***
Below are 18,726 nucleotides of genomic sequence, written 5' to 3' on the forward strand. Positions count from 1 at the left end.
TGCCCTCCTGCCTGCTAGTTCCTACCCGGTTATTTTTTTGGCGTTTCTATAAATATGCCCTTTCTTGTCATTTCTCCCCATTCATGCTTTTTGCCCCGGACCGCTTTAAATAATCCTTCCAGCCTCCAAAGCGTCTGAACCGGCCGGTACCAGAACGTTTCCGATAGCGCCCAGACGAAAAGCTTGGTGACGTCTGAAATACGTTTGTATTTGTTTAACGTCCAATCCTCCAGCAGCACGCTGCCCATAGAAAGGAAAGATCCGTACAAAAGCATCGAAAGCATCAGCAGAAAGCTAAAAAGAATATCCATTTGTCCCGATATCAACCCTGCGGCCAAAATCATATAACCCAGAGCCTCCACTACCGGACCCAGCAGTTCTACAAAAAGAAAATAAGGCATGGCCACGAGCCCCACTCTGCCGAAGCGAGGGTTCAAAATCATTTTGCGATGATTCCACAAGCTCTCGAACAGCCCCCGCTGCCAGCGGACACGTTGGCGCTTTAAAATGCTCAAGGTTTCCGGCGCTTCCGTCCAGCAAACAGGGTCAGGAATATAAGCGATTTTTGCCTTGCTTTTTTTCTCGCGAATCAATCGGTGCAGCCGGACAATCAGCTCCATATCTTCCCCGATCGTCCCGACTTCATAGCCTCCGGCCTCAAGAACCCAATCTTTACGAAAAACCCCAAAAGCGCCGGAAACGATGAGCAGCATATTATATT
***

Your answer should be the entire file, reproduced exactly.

Below are 18,726 nucleotides of genomic sequence, written 5' to 3' on the forward strand. Positions count from 1 at the left end.
TGCCCTCCTGCCTGCTAGTTCCTACCCGGTTATTTTTTTGGCGTTTCTATAAATATGCCCTTTCTTGTCATTTCTCCCCATTCATGCTTTTTGCCCCGGACCGCTTTAAATAATCCTTCCAGCCTCCAAAGCGTCTGAACCGGCCGGTACCAGAACGTTTCCGATAGCGCCCAGACGAAAAGCTTGGTGACGTCTGAAATACGTTTGTATTTGTTTAACGTCCAATCCTCCAGCAGCACGCTGCCCATAGAAAGGAAAGATCCGTACAAAAGCATCGAAAGCATCAGCAGAAAGCTAAAAAGAATATCCATTTGTCCCGATATCAACCCTGCGGCCAAAATCATATAACCCAGAGCCTCCACTACCGGACCCAGCAGTTCTACAAAAAGAAAATAAGGCATGGCCACGAGCCCCACTCTGCCGAAGCGAGGGTTCAAAATCATTTTGCGATGATTCCACAAGCTCTCGAACAGCCCCCGCTGCCAGCGGACACGTTGGCGCTTTAAAATGCTCAAGGTTTCCGGCGCTTCCGTCCAGCAAACAGGGTCAGGAATATAAGCGATTTTTGCCTTGCTTTTTTTCTCGCGAATCAATCGGTGCAGCCGGACAATCAGCTCCATATCTTCCCCGATCGTCCCGACTTCATAGCCTCCGGCCTCAAGAACCCAATCTTTACGAAAAACCCCAAAAGCGCCGGAAACGATGAGCAGCATATTATATT